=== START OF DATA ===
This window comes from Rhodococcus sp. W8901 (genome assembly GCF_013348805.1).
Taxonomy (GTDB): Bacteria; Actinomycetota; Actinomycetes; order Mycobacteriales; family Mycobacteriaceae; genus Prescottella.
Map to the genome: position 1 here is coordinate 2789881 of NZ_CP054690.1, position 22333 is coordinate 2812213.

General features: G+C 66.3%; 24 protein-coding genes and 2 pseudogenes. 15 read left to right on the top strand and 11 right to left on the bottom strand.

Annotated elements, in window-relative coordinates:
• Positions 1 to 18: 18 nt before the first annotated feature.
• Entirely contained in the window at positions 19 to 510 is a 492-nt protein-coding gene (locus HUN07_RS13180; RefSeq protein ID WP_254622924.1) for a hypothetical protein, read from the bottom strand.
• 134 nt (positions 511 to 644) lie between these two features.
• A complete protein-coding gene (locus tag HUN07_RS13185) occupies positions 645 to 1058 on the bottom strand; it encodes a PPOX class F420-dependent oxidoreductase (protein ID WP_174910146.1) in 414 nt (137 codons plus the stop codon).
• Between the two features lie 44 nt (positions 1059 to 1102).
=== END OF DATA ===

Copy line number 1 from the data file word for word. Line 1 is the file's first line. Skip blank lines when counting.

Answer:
This window comes from Rhodococcus sp. W8901 (genome assembly GCF_013348805.1).